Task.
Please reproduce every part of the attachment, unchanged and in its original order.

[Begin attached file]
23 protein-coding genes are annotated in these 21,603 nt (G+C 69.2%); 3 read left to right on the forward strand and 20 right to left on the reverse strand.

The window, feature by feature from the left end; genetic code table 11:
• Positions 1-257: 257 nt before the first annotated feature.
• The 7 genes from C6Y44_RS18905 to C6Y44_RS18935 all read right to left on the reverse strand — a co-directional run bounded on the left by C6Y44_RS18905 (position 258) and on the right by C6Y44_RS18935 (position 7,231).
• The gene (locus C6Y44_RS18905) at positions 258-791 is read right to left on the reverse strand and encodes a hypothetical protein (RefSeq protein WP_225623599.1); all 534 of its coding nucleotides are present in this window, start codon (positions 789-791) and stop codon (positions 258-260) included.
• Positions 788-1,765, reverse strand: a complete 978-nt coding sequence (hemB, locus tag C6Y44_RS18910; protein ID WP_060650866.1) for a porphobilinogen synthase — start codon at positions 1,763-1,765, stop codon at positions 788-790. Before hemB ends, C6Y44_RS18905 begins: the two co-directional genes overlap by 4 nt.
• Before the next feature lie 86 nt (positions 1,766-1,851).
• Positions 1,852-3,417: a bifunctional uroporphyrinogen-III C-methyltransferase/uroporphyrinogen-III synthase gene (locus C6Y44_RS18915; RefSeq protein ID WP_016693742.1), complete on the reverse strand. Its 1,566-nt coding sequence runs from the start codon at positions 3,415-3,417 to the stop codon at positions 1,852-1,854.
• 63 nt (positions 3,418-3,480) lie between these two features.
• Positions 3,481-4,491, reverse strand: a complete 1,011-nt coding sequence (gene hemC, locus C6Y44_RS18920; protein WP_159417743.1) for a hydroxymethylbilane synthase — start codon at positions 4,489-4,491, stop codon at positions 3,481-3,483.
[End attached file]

23 protein-coding genes are annotated in these 21,603 nt (G+C 69.2%); 3 read left to right on the forward strand and 20 right to left on the reverse strand.

The window, feature by feature from the left end; genetic code table 11:
• Positions 1-257: 257 nt before the first annotated feature.
• The 7 genes from C6Y44_RS18905 to C6Y44_RS18935 all read right to left on the reverse strand — a co-directional run bounded on the left by C6Y44_RS18905 (position 258) and on the right by C6Y44_RS18935 (position 7,231).
• The gene (locus C6Y44_RS18905) at positions 258-791 is read right to left on the reverse strand and encodes a hypothetical protein (RefSeq protein WP_225623599.1); all 534 of its coding nucleotides are present in this window, start codon (positions 789-791) and stop codon (positions 258-260) included.
• Positions 788-1,765, reverse strand: a complete 978-nt coding sequence (hemB, locus tag C6Y44_RS18910; protein ID WP_060650866.1) for a porphobilinogen synthase — start codon at positions 1,763-1,765, stop codon at positions 788-790. Before hemB ends, C6Y44_RS18905 begins: the two co-directional genes overlap by 4 nt.
• Before the next feature lie 86 nt (positions 1,766-1,851).
• Positions 1,852-3,417: a bifunctional uroporphyrinogen-III C-methyltransferase/uroporphyrinogen-III synthase gene (locus C6Y44_RS18915; RefSeq protein ID WP_016693742.1), complete on the reverse strand. Its 1,566-nt coding sequence runs from the start codon at positions 3,415-3,417 to the stop codon at positions 1,852-1,854.
• 63 nt (positions 3,418-3,480) lie between these two features.
• Positions 3,481-4,491, reverse strand: a complete 1,011-nt coding sequence (gene hemC, locus C6Y44_RS18920; protein WP_159417743.1) for a hydroxymethylbilane synthase — start codon at positions 4,489-4,491, stop codon at positions 3,481-3,483.